Crocodile (Crocodylus niloticus) meal diets as a potential for replacement of fishmeal protein in commercial production of Mozambique tilapia (Oreochromis mossambicus)
Luthada-Raswiswi, Rendani Winnie.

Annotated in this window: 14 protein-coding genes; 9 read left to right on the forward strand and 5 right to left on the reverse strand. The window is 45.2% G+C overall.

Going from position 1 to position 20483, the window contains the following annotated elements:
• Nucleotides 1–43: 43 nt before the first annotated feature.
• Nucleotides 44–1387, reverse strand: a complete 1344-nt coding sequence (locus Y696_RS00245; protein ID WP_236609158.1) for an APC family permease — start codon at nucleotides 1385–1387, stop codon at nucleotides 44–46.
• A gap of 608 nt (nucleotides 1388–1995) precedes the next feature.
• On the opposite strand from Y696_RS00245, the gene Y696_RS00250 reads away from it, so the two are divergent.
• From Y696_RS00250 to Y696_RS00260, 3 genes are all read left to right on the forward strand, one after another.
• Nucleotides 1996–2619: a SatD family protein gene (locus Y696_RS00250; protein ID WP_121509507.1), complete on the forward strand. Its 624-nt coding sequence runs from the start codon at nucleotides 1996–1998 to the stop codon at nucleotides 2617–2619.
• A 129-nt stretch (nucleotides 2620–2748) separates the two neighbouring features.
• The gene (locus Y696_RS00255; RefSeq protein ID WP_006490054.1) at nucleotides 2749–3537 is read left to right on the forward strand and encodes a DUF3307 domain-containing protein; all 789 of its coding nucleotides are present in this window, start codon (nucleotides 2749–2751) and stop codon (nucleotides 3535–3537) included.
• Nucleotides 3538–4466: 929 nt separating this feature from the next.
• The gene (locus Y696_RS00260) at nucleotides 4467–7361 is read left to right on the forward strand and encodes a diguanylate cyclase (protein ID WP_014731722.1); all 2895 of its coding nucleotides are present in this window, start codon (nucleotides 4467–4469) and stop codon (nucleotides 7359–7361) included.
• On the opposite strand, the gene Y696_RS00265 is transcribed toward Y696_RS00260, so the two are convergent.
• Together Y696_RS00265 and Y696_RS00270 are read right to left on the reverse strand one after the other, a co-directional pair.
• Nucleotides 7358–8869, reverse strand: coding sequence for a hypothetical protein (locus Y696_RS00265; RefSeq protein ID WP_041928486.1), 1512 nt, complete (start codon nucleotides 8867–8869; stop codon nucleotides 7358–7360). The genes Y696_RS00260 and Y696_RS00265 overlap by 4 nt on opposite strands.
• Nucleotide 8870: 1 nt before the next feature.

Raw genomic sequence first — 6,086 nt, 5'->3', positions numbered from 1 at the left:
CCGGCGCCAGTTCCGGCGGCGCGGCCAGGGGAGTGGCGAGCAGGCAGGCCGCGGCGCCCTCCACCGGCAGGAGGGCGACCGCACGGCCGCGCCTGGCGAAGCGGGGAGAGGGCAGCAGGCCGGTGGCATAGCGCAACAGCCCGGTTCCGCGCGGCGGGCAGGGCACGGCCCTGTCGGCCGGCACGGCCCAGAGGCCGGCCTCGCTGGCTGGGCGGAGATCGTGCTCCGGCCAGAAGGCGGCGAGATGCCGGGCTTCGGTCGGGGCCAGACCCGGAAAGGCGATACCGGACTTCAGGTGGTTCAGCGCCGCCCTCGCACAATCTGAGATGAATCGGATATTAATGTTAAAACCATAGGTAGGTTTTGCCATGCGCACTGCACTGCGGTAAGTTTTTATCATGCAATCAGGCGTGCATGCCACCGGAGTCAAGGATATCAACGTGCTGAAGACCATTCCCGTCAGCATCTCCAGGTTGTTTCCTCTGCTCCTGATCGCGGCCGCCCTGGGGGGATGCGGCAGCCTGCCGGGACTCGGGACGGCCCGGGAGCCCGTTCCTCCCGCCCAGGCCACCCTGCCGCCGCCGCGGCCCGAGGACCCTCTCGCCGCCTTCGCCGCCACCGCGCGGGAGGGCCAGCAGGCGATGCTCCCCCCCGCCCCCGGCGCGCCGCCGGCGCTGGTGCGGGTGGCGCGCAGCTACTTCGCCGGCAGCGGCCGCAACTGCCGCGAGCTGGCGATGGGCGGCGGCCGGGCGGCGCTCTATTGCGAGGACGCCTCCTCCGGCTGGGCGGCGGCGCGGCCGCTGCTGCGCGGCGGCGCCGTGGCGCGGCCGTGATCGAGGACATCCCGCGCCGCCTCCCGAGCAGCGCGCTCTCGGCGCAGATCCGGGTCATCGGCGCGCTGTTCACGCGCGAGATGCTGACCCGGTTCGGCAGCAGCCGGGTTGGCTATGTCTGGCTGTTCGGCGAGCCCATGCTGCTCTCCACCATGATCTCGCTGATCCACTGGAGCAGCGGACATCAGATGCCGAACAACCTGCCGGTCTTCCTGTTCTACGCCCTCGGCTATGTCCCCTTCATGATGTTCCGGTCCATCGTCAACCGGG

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Fishmeal production is mainly sourced from the forage fish species. Fish caught for fishmeal production potentially represents a loss in producing higher trophic level species in the ecosystem. Low stock abundance reduces ecosystem services such as food provisioning to other elements of the ecosystem. Increasing demand, unstable supply, and the high price of the fishmeal with the expansion of aquaculture made it necessary to search for alternative protein sources. Crocodiles are farmed mainly for producing skins used in the production of high-quality fashion accessories. However, the demand for crocodile meat, especially in South Africa, is very low and strict regulations are imposed onto the industry about the use and disposal of crocodile carcasses. This study was conducted to assess the nutritional value of crocodile meals and their suitability as a fishmeal replacement in animal feeds, especially fish. Systematic review and meta-analysis results showed the gap that some animal by-products, including crocodile meat, had not been assessed as protein sources in aquaculture or animal feeds. Different size groups of fish are not considered in studies when testing different alternatives for fishmeals. The nutritional values of Crocodylus niloticus derived meal obtained in the current study is of comparable quality for use in aquaculture feeds, compared to by-products meal quality reported for meal derived from bovine bones and meat, feathers, blood and other poultry by-products. There were similarities in the gross feed conversion ratio for fry and the specific growth rate for fingerlings of Oreochromis mossambicus among all the experimental diets fed. That means the Crocodylus niloticus meal is a suitable animal protein source for replacing fishmeal in Oreochromis mossambicus diets. Some haematological parameters such as red blood cells count, and haemoglobin concentrations were significantly different among Oreochromis mossambicus fed crocodile-based and commercial diets. However, platelets count, haematocrit value, mean cell volume, mean cell haemoglobin, and mean cell haemoglobin concentrations were not significantly different among all diets fed. More future studies are recommended for different levels of Crocodylus niloticus meal in other fish species, different size groups, and haematological parameters. This study provides new information to the aquaculture industry regarding reducing supply constraints imposed by high cost and competitive uses for fishmeal and waste management on crocodile farms.